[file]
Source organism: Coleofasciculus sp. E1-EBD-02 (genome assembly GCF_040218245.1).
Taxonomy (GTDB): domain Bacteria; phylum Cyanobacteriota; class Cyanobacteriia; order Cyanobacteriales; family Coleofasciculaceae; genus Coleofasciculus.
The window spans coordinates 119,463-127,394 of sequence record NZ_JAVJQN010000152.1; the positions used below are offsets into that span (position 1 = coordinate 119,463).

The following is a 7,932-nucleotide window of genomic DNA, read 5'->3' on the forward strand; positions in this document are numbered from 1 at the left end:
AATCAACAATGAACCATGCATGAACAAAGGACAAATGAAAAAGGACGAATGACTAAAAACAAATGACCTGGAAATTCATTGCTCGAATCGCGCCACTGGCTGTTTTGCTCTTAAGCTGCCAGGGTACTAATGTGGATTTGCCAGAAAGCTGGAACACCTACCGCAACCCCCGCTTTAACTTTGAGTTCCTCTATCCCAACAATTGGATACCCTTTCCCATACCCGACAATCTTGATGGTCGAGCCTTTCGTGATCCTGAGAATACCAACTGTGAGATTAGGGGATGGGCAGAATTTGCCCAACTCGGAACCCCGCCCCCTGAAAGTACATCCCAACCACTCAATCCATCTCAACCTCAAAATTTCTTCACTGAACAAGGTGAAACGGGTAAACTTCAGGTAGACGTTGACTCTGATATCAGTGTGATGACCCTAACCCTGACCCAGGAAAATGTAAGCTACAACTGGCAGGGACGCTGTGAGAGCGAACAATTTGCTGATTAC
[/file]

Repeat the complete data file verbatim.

Source organism: Coleofasciculus sp. E1-EBD-02 (genome assembly GCF_040218245.1).
Taxonomy (GTDB): domain Bacteria; phylum Cyanobacteriota; class Cyanobacteriia; order Cyanobacteriales; family Coleofasciculaceae; genus Coleofasciculus.
The window spans coordinates 119,463-127,394 of sequence record NZ_JAVJQN010000152.1; the positions used below are offsets into that span (position 1 = coordinate 119,463).

The following is a 7,932-nucleotide window of genomic DNA, read 5'->3' on the forward strand; positions in this document are numbered from 1 at the left end:
AATCAACAATGAACCATGCATGAACAAAGGACAAATGAAAAAGGACGAATGACTAAAAACAAATGACCTGGAAATTCATTGCTCGAATCGCGCCACTGGCTGTTTTGCTCTTAAGCTGCCAGGGTACTAATGTGGATTTGCCAGAAAGCTGGAACACCTACCGCAACCCCCGCTTTAACTTTGAGTTCCTCTATCCCAACAATTGGATACCCTTTCCCATACCCGACAATCTTGATGGTCGAGCCTTTCGTGATCCTGAGAATACCAACTGTGAGATTAGGGGATGGGCAGAATTTGCCCAACTCGGAACCCCGCCCCCTGAAAGTACATCCCAACCACTCAATCCATCTCAACCTCAAAATTTCTTCACTGAACAAGGTGAAACGGGTAAACTTCAGGTAGACGTTGACTCTGATATCAGTGTGATGACCCTAACCCTGACCCAGGAAAATGTAAGCTACAACTGGCAGGGACGCTGTGAGAGCGAACAATTTGCTGATTAC